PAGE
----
- Taral Wayne's art style is a western, anime (and Cats Don't Dance) influenced, version of this.
Live Action TV
- The Korean soap opera I Love You featured as its protagonist a struggling cartoonist who drew his friends and family members in this style, which led to his successful I Love You serialized manga.
- While Akira Toriyama may have moved away from this style in his print and animated works, it's still quite evident in the game series with his character designs, such as Blue Dragon and Dragon Quest.
- Battle Arena Nitoshinden, featuring certain fighters from the main franchise (and a few exclusive to this game) as kids.
- Most of the heroes of the EarthBound series are 12 to 13 years old, but it's very hard to notice. There's a reason why the likes of Ness and Lucas may be classified as adorable children. (Lucas's woobiness doesn't quite help either.) The American version of the figurines has them aged up. This is especially visible on the Ness figurine (Super Smash Bros. uses the original Japanese version world-wide)
- Yggdra Union poses an interesting example in that even the items get some puni. Perhaps not surprisingly, the game (and the entire Dept Heaven series, since its release) was art-directed by the creator of GA and Kuro above; Kiyudzuki is famous for her puni-moe characters (though she doesn't always draw this way).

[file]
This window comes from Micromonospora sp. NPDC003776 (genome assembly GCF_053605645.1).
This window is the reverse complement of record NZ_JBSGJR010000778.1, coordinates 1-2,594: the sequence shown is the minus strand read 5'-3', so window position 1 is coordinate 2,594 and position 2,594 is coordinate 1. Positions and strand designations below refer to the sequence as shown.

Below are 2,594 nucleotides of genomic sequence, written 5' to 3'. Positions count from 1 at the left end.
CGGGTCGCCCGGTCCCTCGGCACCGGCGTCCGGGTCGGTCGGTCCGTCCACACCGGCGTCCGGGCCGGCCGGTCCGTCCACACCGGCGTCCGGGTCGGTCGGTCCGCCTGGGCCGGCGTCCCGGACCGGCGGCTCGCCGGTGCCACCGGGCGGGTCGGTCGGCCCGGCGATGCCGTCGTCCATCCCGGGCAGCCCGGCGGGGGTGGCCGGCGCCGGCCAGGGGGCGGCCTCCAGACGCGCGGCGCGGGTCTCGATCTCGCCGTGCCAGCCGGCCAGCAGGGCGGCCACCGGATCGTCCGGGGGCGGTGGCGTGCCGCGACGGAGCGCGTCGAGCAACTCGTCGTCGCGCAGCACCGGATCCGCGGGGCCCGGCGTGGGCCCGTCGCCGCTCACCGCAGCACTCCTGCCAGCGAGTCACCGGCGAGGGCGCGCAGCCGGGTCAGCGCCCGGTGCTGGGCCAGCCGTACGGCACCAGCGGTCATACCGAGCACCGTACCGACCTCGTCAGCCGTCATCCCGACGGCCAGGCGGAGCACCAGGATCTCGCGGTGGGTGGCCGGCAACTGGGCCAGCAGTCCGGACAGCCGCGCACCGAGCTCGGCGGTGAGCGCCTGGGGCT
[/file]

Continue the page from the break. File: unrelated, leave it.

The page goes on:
- Early Harvest Moon games had art like this. It's mostly been dropped since Island of Happiness in favor of Bishōnen and Bishojo. If you didn't know any better, you'd think the protagonists were preteens at most. Yet, they're supposed to be in their 20s and up. The hints drop when you can drink beer and wine and are expected to get married. It's especially jarring in games like Harvest Moon 64 and Magical Melody.
- A similar problem occurs in Animal Crossing. The player doesn't even look pubescent but can move out, drink coffee, pay taxes, and is heavily implied to be an adult. Averted in New Leaf, where everyone more resembles Noodle People, but due to their face stays the saame as ever, so to some this isn't totally a good thing.
- Etrian Odyssey has this too. Quite jarring given the scenario, but very charming too.
- Eternal Sonata